Kubernetes: NGINX/PHP-FPM graceful shutdown and 502 errors

By | 02/25/2021
 

We have a PHP application running with Kubernetes in pods with two dedicated containers – NGINX и PHP-FPM.

The problem is that during downscaling clients get 502 errors. E.g. when a pod is stopping, its containers can not correctly close existing connections.

So, in this post, we will take a closer look at the pods’ termination process in general, and NGINX and PHP-FPM containers in particular.

Testing will be performed on the AWS Elastic Kubernetes Service by the Yandex.Tank utility.

Ingress resource will create an AWS Application Load Balancer with the AWS ALB Ingress Controller.

Для управления контейнерами на Kubernetes WorkerNodes испольузется Docker.

Pod Lifecycle – Termination of Pods

So, let’s take an overview of the pods’ stopping and termination process.

Basically, a pod is a set of processes running on a Kubernetes WorkerNode, which are stopped by standard IPC (Inter-Process Communication) signals.

To give the pod the ability to finish all its operations, a container runtime at first ties softly stop it (graceful shutdown) by sending a SIGTERM signal to a PID 1 in each container of this pod (see docker stop). Also, a cluster starts counting a grace period before force kill this pod by sending a SIGKILL signal.

The SIGTERM can be overridden by using the STOPSIGNAL in an image used to spin up a container.

Thus, the whole flow of the pod’s deleting is (actually, the part below is a kinda copy of the official documentation):

  1. a user issues a kubectl delete pod or kubectl scale deployment command which triggers the flow and the cluster start countdown of the grace period with the default value set to the 30 second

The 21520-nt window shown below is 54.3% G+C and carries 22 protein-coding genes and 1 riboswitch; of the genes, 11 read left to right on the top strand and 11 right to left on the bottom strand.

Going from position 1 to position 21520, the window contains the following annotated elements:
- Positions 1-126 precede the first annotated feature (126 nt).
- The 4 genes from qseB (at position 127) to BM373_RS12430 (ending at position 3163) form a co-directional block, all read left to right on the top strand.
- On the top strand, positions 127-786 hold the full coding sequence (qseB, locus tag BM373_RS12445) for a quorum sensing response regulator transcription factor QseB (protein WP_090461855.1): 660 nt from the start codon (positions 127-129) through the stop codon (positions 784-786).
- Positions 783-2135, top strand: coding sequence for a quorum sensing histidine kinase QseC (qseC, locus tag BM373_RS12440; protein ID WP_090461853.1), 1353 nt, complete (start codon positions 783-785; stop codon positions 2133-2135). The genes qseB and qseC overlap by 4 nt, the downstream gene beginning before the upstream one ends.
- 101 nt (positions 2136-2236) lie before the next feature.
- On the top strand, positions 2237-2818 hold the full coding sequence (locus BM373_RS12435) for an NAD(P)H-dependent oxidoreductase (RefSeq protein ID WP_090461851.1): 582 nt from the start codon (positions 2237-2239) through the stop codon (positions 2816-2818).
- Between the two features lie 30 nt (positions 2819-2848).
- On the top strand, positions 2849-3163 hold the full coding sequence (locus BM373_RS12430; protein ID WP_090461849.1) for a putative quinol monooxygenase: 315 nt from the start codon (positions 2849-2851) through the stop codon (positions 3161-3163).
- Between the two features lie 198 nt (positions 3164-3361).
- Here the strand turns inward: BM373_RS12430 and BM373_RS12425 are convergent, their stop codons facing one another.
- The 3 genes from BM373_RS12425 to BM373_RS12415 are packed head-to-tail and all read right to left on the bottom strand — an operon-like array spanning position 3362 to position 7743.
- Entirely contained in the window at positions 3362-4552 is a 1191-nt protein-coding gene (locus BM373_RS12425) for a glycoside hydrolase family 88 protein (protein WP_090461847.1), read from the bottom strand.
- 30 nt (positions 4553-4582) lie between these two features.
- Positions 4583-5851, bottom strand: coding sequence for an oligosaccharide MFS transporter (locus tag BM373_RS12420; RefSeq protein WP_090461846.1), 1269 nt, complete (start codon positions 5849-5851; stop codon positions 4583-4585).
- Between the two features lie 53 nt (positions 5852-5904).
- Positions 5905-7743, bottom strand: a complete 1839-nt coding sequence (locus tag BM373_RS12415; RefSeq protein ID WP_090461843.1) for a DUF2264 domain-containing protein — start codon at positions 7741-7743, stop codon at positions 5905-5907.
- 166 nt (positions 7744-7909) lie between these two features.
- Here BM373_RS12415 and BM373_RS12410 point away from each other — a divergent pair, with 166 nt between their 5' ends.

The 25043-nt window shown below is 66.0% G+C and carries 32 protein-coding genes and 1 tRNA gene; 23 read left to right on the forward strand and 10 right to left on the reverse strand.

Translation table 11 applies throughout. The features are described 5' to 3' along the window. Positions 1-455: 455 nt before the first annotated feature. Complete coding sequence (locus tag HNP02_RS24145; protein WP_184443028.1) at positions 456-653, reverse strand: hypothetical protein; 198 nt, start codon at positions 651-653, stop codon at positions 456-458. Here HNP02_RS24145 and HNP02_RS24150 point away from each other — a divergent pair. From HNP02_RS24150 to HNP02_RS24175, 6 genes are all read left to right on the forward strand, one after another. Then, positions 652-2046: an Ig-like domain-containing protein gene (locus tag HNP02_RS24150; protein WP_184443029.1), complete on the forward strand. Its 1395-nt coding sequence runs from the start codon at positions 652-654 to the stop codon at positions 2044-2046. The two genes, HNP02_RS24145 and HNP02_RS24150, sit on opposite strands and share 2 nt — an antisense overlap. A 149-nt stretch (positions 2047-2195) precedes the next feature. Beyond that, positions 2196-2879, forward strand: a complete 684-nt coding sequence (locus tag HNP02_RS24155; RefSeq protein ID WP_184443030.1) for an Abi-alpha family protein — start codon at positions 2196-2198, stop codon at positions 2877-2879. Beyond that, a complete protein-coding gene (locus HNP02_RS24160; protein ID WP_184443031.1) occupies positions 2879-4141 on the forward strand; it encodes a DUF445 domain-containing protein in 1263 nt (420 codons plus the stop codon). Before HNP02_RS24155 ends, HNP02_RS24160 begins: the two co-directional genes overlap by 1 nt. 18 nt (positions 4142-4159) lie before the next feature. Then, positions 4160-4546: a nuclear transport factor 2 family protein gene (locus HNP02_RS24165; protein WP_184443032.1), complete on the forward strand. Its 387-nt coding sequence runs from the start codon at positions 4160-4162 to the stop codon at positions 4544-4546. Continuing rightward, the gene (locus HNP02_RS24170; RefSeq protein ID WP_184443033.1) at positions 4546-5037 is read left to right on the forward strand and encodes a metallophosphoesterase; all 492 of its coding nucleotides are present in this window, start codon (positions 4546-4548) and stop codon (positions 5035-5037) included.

2. the API server of the cluster updates the pod’s status – from the Running state, it becomes the Terminating (see Container states). A kubelet on the WorkerNode where this pod is running, receives this status update and start the pod’s termination process:
    1. if a container(s) in the pod have a preStop hookkubelet  will run it. If the hook is still running the default 30 seconds on the grace period – another 2 seconds will be added. The grace period can be set with the terminationGracePeriodSeconds
    2. when a preStop hook is finished, a kubelet will send a notification to the Docker runtime to stop containers related to the pod. The Docker daemon will send the SIGTERM signal to a process with the PID 1 in each container. Containers will get the signal in random order.
  3. simultaneously with the beginning of the graceful shutdown – Kubernetes Control Plane (its kube-controller-manager) will remove the pod from the endpoints (see Kubernetes – Endpoints) and a corresponding Service will stop sending traffic to this pod
  4. after the grace period countdown is finished, a kubelet will start force shutdown – Docker will send the SIGKILL signal to all remaining processes in all containers of the pod which can not be ignored and those process will be immediately terminated without change to correctly finish their operations
  5. kubelet triggers deletion of the pod from the API server
  6. API server deletes a record about this pod from the etcd

Actually, there are two issues:

  1. the NGINX and PHP-FPM perceives the SIGTERM signal as a force как “brutal murder” and will finish their processes immediately , и завершают работу немедленно, without concern about existing connections (see Controlling nginx and php-fpm(8) – Linux man page)
  2. the 2 and 3 steps – sending the SIGTERM and an endpoint deletion – are performed at the same time. Still, an Ingress Service will update its data about endpoints not momentarily and a pod can be killed before then an Ingress will stop sending traffic to it causing 502 error for clients as the pod can not accept new connections

E.g. if we have a connection to an NGINX server, the NGINX master process during the fast shutdown will just drop this connection and our client will receive the 502 error, see the Avoiding dropped connections in nginx containers with “STOPSIGNAL SIGQUIT”.

NGINX STOPSIGNAL and 502